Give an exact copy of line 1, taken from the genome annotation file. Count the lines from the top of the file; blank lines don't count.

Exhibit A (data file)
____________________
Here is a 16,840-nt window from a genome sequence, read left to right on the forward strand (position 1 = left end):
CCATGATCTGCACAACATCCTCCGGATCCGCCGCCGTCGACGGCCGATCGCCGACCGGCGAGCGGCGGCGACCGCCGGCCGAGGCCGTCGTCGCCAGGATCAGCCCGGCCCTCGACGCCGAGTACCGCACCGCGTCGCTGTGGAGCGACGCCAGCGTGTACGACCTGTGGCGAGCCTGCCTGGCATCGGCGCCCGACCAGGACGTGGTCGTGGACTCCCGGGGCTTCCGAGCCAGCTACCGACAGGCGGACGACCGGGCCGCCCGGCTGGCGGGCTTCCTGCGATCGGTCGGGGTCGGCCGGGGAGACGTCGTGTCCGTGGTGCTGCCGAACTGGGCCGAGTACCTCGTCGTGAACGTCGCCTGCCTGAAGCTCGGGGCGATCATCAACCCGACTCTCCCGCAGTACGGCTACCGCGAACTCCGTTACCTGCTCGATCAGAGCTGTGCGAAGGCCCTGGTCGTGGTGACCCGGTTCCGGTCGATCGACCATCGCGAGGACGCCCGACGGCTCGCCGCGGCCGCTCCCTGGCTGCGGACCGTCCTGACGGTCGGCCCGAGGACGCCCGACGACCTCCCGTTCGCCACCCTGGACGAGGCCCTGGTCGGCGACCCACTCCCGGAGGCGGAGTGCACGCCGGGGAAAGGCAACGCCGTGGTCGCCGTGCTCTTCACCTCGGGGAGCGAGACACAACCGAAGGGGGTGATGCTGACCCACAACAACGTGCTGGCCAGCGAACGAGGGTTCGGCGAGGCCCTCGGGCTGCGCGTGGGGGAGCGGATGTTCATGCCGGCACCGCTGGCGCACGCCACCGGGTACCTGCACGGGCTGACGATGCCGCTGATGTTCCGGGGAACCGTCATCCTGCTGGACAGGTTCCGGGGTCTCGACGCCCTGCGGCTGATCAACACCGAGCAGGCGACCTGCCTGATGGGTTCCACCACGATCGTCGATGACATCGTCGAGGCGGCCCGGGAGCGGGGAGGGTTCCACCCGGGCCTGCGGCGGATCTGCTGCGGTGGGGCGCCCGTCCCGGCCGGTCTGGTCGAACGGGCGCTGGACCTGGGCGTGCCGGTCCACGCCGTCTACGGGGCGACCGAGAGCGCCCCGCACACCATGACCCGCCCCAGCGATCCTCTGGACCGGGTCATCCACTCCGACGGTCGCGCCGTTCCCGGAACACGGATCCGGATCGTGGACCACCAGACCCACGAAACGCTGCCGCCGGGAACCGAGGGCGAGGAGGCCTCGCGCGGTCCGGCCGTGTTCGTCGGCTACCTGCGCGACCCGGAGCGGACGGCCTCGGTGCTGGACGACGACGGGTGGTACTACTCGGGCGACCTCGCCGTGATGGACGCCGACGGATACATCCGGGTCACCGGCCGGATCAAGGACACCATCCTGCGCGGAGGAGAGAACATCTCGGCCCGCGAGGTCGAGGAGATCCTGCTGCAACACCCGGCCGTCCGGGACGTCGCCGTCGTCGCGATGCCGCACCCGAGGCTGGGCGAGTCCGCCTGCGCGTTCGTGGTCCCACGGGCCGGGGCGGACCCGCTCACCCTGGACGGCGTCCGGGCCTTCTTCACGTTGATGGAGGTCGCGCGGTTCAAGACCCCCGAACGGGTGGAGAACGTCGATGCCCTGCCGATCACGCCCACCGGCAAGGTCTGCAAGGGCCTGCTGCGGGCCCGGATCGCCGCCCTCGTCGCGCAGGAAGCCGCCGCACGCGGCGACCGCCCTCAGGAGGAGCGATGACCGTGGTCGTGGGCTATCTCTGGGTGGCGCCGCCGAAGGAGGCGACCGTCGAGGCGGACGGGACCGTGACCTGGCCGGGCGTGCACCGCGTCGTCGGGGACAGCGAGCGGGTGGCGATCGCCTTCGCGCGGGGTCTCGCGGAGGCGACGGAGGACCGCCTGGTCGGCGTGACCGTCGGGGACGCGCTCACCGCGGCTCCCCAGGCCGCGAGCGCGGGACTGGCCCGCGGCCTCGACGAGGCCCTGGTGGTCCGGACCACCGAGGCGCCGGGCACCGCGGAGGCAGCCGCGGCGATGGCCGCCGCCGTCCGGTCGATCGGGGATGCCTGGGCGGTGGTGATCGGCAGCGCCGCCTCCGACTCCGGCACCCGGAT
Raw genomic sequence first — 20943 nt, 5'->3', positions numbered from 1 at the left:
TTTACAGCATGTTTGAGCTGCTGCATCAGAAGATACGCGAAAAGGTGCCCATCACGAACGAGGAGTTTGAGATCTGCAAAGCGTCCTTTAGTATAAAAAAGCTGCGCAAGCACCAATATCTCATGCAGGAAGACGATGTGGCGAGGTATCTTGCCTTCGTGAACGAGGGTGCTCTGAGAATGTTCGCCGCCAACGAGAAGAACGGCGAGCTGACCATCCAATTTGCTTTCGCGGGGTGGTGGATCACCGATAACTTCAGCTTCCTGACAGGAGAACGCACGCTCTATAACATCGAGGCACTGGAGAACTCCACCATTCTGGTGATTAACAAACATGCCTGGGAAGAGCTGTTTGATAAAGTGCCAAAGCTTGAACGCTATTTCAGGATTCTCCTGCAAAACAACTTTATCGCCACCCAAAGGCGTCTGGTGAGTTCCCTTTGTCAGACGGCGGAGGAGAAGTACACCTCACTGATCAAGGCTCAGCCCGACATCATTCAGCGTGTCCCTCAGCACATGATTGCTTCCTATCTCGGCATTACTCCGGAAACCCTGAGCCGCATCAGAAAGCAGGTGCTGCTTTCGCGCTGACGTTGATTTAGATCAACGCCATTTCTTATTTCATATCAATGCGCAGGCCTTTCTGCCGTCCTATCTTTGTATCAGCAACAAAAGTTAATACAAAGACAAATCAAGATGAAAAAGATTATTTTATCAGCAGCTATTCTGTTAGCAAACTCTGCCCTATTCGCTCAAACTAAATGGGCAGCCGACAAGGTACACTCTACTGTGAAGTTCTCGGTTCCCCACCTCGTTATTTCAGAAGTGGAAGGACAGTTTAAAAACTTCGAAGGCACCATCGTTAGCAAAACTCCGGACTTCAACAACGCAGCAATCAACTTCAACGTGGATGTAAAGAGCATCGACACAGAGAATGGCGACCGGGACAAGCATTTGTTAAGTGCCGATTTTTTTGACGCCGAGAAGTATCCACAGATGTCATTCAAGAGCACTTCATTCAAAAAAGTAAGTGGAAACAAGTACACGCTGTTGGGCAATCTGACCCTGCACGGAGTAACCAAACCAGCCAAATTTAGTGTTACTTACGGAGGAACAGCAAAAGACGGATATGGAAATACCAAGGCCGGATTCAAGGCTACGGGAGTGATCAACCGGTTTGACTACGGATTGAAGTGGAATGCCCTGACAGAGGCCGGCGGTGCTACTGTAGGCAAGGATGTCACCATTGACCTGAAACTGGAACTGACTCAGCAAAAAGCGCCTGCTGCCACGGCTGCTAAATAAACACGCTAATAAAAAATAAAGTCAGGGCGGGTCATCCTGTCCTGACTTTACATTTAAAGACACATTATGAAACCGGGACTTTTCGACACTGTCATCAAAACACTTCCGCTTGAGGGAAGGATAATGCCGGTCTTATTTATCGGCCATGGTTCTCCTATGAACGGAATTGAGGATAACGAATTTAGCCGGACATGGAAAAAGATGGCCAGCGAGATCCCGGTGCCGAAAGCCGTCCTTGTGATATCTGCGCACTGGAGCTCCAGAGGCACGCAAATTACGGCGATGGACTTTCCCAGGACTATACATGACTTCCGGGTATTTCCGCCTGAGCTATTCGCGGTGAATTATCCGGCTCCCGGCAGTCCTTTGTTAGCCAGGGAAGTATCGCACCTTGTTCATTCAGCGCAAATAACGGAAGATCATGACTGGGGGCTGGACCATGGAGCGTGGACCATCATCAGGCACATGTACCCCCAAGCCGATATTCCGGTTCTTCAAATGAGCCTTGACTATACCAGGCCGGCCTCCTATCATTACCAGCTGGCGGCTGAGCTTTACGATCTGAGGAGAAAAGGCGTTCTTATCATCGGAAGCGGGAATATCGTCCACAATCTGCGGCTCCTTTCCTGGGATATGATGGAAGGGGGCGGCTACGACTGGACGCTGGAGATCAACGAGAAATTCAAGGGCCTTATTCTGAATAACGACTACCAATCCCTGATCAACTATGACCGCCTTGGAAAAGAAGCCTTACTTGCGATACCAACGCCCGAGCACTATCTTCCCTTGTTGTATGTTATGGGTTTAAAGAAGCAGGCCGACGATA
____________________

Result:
Here is a 16,840-nt window from a genome sequence, read left to right on the forward strand (position 1 = left end):